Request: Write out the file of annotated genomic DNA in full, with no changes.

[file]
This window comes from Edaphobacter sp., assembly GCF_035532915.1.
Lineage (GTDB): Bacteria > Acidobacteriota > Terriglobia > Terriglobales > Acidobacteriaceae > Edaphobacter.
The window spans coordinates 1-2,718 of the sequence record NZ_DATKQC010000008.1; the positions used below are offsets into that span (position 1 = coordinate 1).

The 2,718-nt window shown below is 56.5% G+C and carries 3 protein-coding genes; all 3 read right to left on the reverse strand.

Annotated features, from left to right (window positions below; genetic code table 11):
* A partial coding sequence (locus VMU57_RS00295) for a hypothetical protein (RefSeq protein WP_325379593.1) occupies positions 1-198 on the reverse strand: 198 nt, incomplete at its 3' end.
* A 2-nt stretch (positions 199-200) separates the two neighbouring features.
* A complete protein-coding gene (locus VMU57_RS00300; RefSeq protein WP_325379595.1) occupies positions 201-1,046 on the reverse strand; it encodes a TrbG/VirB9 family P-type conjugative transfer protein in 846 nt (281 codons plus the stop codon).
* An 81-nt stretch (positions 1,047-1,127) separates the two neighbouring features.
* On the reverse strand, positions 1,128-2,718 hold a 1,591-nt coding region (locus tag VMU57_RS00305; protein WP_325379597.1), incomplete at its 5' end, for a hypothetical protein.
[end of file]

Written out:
This window comes from Edaphobacter sp., assembly GCF_035532915.1.
Lineage (GTDB): Bacteria > Acidobacteriota > Terriglobia > Terriglobales > Acidobacteriaceae > Edaphobacter.
The window spans coordinates 1-2,718 of the sequence record NZ_DATKQC010000008.1; the positions used below are offsets into that span (position 1 = coordinate 1).

The 2,718-nt window shown below is 56.5% G+C and carries 3 protein-coding genes; all 3 read right to left on the reverse strand.

Annotated features, from left to right (window positions below; genetic code table 11):
* A partial coding sequence (locus VMU57_RS00295) for a hypothetical protein (RefSeq protein WP_325379593.1) occupies positions 1-198 on the reverse strand: 198 nt, incomplete at its 3' end.
* A 2-nt stretch (positions 199-200) separates the two neighbouring features.
* A complete protein-coding gene (locus VMU57_RS00300; RefSeq protein WP_325379595.1) occupies positions 201-1,046 on the reverse strand; it encodes a TrbG/VirB9 family P-type conjugative transfer protein in 846 nt (281 codons plus the stop codon).
* An 81-nt stretch (positions 1,047-1,127) separates the two neighbouring features.
* On the reverse strand, positions 1,128-2,718 hold a 1,591-nt coding region (locus tag VMU57_RS00305; protein WP_325379597.1), incomplete at its 5' end, for a hypothetical protein.